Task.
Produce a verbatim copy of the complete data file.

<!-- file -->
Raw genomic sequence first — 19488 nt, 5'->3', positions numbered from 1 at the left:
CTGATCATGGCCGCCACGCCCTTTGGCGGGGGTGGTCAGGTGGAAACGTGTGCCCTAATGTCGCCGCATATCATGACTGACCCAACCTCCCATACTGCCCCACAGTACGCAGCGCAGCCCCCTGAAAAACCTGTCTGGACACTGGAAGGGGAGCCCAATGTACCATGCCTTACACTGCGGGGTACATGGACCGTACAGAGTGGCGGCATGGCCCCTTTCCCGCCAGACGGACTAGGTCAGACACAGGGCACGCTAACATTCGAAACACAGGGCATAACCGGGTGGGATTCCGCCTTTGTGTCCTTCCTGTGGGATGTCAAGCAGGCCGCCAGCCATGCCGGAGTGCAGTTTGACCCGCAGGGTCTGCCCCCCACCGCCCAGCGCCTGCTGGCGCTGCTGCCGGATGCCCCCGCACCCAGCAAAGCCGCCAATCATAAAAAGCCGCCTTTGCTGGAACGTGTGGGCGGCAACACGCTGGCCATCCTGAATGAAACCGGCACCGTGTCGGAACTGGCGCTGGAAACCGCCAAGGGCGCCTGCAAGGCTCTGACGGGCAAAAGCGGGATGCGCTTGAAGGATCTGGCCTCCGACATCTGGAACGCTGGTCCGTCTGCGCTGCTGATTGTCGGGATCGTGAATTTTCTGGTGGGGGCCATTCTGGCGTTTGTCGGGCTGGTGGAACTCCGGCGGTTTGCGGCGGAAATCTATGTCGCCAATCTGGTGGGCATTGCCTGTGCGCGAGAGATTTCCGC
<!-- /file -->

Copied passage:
Raw genomic sequence first — 19488 nt, 5'->3', positions numbered from 1 at the left:
CTGATCATGGCCGCCACGCCCTTTGGCGGGGGTGGTCAGGTGGAAACGTGTGCCCTAATGTCGCCGCATATCATGACTGACCCAACCTCCCATACTGCCCCACAGTACGCAGCGCAGCCCCCTGAAAAACCTGTCTGGACACTGGAAGGGGAGCCCAATGTACCATGCCTTACACTGCGGGGTACATGGACCGTACAGAGTGGCGGCATGGCCCCTTTCCCGCCAGACGGACTAGGTCAGACACAGGGCACGCTAACATTCGAAACACAGGGCATAACCGGGTGGGATTCCGCCTTTGTGTCCTTCCTGTGGGATGTCAAGCAGGCCGCCAGCCATGCCGGAGTGCAGTTTGACCCGCAGGGTCTGCCCCCCACCGCCCAGCGCCTGCTGGCGCTGCTGCCGGATGCCCCCGCACCCAGCAAAGCCGCCAATCATAAAAAGCCGCCTTTGCTGGAACGTGTGGGCGGCAACACGCTGGCCATCCTGAATGAAACCGGCACCGTGTCGGAACTGGCGCTGGAAACCGCCAAGGGCGCCTGCAAGGCTCTGACGGGCAAAAGCGGGATGCGCTTGAAGGATCTGGCCTCCGACATCTGGAACGCTGGTCCGTCTGCGCTGCTGATTGTCGGGATCGTGAATTTTCTGGTGGGGGCCATTCTGGCGTTTGTCGGGCTGGTGGAACTCCGGCGGTTTGCGGCGGAAATCTATGTCGCCAATCTGGTGGGCATTGCCTGTGCGCGAGAGATTTCCGC